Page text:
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Father's Day

Previous tributes: My father. Also here (from 6/01). Grandpa Joe Grandpa Al That's DJ with Justin, from Father's Day last year. It's taken some time, but my husband has finally found his step-parenting groove. And the kids have found their step-child groove (I guess you can say I warmed them up for their father's fiancee). Happy Father's Day to all the dads out there. Don't forget you have to wear whatever silly ties your kids buy you.


Silly tie? My kids know better :) I got the Something About Mary DVD.

We have certain traditions on Father's Day. I don't suggest anyone repeat them.

1. I basically cannot figure out what I want for Father's Day, so I don't ask for anything. Frankly, I find it difficult to want anything, as I have been so blessed and already have quite a lot of stuff, thanks.

It frustrates the family no end, but they come through with nice gewgaws anyway, which is appreciated.

2. I listen to a sermon at church which basically says, "Happy Father's Day, now here's how you should be a better dad."

Is it me, or am I the only one who wonders why the church chooses the day we are celebrating fathers to by and large remind them what an imperfect job they are doing (no one is doing a perfect job)? I predicted that's what the sermon would be about (to the everloving and everlasting exasperation of the wife and daughter who just roll their eyes kindly at me when I say so).

WE KNOW, more than anyone ever hopes to know, how lousy we really are compared to the Heavenly Father. Can we have one day where we aren't reminded of that? No, because today is the day that we are CERTAIN to be reminded of it.


3. We eat out, and I buy. Mrs. was actually going to buy this year (again, I have pointed out over the years how when we eat out for my birthday, and the like, that I buy anyway; I just find it interesting). So what happens: we get to the parking spot, and she finds out she left her purse at home. We have a great laugh, and I buy again.

Now we start working on the
grandkid(s). One so far.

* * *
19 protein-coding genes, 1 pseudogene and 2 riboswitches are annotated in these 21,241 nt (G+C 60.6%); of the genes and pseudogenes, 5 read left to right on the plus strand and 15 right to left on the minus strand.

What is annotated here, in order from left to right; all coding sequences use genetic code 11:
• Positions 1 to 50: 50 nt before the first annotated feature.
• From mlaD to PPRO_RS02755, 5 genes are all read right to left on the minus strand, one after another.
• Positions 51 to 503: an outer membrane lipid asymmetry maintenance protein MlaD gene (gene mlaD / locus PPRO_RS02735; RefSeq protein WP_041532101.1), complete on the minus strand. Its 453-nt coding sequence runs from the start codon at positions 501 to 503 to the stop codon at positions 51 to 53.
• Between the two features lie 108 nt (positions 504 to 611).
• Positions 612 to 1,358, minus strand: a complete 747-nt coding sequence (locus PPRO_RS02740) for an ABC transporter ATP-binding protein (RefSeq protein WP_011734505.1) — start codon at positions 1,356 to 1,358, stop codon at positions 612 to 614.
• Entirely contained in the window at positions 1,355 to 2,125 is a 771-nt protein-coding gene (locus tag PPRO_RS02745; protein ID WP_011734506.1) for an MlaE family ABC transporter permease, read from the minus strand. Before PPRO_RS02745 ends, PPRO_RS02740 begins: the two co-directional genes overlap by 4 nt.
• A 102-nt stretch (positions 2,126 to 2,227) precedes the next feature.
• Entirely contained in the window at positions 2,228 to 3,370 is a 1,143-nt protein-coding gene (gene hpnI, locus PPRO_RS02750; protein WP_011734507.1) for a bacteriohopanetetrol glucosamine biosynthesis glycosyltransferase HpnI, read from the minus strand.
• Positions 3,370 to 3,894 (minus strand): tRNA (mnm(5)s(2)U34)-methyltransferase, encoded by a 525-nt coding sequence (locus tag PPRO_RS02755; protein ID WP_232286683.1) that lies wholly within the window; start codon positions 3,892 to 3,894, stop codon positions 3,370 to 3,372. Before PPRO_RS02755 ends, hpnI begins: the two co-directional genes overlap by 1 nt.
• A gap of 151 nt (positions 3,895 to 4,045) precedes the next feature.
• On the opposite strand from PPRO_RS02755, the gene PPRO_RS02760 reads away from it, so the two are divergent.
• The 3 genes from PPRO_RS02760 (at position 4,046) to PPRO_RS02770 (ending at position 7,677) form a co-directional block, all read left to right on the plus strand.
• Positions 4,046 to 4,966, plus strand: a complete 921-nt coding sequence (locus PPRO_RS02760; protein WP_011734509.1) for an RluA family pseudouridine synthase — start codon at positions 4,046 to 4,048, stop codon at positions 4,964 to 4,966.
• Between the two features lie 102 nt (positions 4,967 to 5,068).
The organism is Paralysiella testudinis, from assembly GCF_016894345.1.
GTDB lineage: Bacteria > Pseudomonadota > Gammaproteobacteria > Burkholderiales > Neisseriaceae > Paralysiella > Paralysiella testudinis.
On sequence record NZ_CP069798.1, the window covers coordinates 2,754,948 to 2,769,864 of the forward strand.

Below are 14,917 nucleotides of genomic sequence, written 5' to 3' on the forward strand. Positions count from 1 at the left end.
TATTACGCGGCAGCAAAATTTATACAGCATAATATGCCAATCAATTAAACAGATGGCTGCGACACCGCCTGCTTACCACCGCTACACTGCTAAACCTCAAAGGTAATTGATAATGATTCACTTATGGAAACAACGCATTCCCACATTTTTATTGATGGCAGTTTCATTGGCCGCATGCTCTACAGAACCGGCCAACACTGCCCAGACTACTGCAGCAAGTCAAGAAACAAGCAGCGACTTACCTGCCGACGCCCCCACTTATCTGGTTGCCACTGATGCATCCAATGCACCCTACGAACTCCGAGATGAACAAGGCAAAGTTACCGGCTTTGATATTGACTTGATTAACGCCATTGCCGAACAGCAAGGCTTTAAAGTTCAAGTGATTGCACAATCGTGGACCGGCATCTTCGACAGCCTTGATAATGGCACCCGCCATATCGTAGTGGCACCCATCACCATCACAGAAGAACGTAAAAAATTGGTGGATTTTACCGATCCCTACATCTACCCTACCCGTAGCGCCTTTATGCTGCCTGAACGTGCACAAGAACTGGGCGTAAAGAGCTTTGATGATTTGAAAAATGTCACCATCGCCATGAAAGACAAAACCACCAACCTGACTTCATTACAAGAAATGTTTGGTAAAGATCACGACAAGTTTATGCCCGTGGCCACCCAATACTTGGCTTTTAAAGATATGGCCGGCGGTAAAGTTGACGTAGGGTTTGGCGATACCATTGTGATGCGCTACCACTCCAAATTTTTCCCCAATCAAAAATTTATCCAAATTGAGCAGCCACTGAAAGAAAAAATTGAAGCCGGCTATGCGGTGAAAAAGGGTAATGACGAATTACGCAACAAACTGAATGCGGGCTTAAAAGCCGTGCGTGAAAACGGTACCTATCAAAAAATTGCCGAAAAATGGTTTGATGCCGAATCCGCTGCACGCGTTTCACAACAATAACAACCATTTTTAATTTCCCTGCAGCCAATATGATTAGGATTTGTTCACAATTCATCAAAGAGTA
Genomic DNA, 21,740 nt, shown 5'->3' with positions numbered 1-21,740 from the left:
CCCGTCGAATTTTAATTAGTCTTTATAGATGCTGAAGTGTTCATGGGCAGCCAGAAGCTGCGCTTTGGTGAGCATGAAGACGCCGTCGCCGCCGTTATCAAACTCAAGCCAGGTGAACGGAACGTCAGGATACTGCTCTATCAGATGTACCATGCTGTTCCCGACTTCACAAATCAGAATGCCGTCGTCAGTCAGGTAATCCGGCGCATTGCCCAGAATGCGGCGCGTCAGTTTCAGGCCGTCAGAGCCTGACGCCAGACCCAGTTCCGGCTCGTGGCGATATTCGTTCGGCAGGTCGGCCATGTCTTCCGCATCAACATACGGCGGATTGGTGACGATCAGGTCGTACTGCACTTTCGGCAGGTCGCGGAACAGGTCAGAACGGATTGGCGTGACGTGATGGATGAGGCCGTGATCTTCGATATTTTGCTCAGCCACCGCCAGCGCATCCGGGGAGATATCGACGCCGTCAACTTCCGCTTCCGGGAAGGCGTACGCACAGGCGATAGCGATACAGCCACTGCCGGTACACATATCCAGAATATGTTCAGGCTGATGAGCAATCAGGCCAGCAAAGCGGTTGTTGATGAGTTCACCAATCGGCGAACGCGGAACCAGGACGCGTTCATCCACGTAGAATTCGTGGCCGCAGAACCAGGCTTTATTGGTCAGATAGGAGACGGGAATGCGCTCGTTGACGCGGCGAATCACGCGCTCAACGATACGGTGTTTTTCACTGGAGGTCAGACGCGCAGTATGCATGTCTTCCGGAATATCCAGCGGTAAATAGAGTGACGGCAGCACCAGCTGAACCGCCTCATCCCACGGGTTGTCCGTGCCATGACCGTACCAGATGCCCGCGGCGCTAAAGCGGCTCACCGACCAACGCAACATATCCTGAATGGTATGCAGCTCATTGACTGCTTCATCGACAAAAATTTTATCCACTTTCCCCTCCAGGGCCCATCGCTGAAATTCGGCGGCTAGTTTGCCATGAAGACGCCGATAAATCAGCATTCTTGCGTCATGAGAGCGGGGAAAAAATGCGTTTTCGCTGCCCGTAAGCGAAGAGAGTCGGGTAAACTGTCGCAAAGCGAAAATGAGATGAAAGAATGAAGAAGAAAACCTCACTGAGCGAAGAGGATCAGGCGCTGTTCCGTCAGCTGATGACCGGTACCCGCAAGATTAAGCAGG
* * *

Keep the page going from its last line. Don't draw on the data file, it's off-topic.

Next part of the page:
4. I get a framed picture that makes me cry (if not today, Christmas or birthday or someday).

If it's not a picture of my parents (long gone), or my kids, it's (this year) of me and my grandson with the word "Grandfather" embossed underneath.


I really hope (except for the sermons) that this never changes. Isn't this what Dads are supposed to do?

Being a Dad is not about getting. It's not about being provided for. It's one of the few things I like to think I get pretty consistently right.

There's more to being a Dad than giving, but it's not a bad thing to be known for.

Give to God first, Mom second, the kids third (including grandkids), the work fourth, and so on down the line.

And pray it all turns out correctly.

I will second Ed's remarks re the general theme on Father's Day. Mother's Day is marked with sermons on "the important role of mothers in our lives", while FD is always marked with sermons on "how you, as a father, are not living up to the standard God has set for you, and here's what you can do to improve." Frankly, I'm rather sick of it.

I passed by a church up our street the other day, and I can't remember the blurb on the marquee now, but it was pretty much along the lines of the theme described above. And I thought, "Why bother celebrating Father's Day if all you're going to do is hammer us about what a rotten job we're making of it?" It goes hand-in-hand with TV commercials that portray Dad as an insensitive, clueless goofball...another sign that our culture is basically down on fatherhood.

I did, however, get a Trogdor bumper sticker, which beats the heck out of a tie any day.

BTW Michele, thanks for saying something positive about dads. I don't mean to sound like a whiner, and I appreciate your tributes to the important men in your life.